The Food and Drug Administration assumed something of a defensive crouch in granting on Oct. 12 its first-ever marketing authorization for an e-cigarette, R.J. Reynolds Vapor Company’s Vuse Solo tobacco-flavored product.

The federal agency said its action does not mean that the product is safe or “FDA approved” because “all tobacco products are harmful and addictive and those who do not use tobacco products should not start.”

In the FDA’s view, Vuse Solo is less harmful than smoking cigarettes. That’s walking a very fine line. Anti-tobacco activists blasted the FDA authorization.

The FDA credited RJR’s data for demonstrating that “its tobacco-flavored products could benefit addicted adult smokers who switch to those products—either completely or with a significant reduction in cigarette consumption—by reducing their exposure to harmful chemicals,” Mitch Zeller, director of FDA’s Center for Tobacco Products, said in a statement.

In granting marketing authorization, the FDA said it considered the risks and benefits to the general population, including young people.

It determined that the potential benefit to smokers who switch completely or cut their cigarette use outweighed the risk of hooking kids on e-cigarettes. Talk about throwing young people under the bus.

The FDA said young people use fruit, candy and mint-flavored products, rather than tobacco-flavored, and it did issue “marketing denial orders” for five RJR flavors that it no longer markets.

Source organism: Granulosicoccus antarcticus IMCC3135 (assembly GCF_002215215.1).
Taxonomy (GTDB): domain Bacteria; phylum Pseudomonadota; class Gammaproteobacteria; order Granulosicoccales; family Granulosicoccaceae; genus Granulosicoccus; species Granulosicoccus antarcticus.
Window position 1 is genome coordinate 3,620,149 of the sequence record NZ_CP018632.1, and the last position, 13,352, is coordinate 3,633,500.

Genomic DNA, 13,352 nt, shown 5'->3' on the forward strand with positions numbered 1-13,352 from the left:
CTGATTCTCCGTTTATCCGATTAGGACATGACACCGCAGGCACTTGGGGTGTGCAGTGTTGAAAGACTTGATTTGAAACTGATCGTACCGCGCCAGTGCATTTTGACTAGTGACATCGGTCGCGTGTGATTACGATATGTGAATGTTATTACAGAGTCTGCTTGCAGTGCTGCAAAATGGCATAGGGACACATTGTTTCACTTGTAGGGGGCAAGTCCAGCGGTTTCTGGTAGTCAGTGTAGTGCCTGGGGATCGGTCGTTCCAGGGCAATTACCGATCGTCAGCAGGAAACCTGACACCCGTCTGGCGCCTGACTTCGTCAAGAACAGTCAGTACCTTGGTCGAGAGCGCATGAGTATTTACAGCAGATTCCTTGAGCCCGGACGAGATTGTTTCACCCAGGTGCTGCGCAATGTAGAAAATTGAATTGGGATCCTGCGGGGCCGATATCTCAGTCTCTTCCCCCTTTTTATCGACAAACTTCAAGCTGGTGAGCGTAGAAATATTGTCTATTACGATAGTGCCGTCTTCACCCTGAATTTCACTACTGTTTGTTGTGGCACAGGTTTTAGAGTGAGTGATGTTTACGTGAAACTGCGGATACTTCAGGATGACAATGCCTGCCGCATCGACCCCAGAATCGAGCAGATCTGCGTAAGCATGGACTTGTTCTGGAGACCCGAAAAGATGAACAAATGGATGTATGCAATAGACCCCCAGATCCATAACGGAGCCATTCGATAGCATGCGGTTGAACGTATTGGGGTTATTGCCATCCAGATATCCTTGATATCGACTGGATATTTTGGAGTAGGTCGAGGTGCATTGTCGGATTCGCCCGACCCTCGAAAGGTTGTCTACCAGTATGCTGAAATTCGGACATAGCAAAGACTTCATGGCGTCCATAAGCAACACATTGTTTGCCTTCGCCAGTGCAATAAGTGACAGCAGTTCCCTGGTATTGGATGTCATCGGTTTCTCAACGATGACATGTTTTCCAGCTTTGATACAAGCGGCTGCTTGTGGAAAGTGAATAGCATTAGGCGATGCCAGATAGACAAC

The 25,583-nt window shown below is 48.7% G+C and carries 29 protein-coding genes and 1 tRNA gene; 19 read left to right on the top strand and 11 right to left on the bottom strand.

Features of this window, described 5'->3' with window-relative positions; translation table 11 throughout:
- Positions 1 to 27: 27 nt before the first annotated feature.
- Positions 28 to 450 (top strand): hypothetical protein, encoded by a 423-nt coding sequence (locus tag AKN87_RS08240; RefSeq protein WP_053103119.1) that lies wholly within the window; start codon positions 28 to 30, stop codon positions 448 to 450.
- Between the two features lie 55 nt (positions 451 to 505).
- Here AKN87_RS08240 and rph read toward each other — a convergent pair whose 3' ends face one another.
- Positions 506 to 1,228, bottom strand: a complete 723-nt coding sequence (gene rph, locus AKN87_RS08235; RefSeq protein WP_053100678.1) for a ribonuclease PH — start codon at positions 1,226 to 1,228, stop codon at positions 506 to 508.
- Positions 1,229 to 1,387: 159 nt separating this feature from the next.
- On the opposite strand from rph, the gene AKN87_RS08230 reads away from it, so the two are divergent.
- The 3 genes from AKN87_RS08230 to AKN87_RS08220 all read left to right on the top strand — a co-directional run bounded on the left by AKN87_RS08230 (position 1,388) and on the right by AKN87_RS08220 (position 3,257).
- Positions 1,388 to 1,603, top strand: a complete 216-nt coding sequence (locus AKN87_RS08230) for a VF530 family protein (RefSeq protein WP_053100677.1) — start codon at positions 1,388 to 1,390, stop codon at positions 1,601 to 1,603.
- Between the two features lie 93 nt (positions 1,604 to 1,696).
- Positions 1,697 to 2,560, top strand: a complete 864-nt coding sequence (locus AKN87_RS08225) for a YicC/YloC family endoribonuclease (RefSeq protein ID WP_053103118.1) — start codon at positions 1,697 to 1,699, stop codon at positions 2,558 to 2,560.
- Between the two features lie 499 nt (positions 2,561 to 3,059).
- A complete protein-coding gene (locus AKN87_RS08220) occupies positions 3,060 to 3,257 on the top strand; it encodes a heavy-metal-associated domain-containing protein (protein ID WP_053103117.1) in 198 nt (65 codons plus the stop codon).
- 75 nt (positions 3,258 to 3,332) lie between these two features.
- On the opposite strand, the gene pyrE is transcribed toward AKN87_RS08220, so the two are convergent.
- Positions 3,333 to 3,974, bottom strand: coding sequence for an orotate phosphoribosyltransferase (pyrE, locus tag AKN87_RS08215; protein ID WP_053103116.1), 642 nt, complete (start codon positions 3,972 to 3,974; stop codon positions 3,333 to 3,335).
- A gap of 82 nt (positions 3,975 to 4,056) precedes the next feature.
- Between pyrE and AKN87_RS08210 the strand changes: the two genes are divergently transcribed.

The FDA claims it has imposed marketing restrictions on RJR to reduce the potential for youth exposure to tobacco e-cigarettes.

It threatens to yank Vapor Solo’s authorization if it finds that its marketing results in “a significant increase in youth initiation.”

The FDA is still reviewing three RJR e-cigarettes that the company says share the “foundational science” of Vuse Solo and is confident in the quality of their applications.

RJR may have more PR victories ahead at the expense of the FDA.

Ipsos poll on trustworthiness

The advertising business is desperate for a PR makeover, according to a Ipsos poll on trustworthiness released Oct. 12.

Of the 18 groups measured by Ipsos, Americans said only politicians (nine percent) are less trustworthy than ad people (13 percent).

Though battered during the Trump regime as being “enemies of the people,” journalists, at 26 percent, managed to top business leaders (25 percent), cabinet officers (18 percent), and pollsters (15 percent).

Doctors (69 percent), armed forces (64 percent) and scientists (62 percent) are the three most trusted groups.

The poll found some big trustworthy gaps between Americans and the rest of the world.

Though America loves its soldiers, the military is trusted by only 42 percent by the rest of the world.

Priests/clergy get a 45 percent trustworthy score here and only 25 percent elsewhere.

Americans give bankers a 38 percent trust score, while they are trusted by only 23 percent of people outside the US.

Ipsos did not rank PR people, who undoubtedly would have rivaled doctors in the trust category.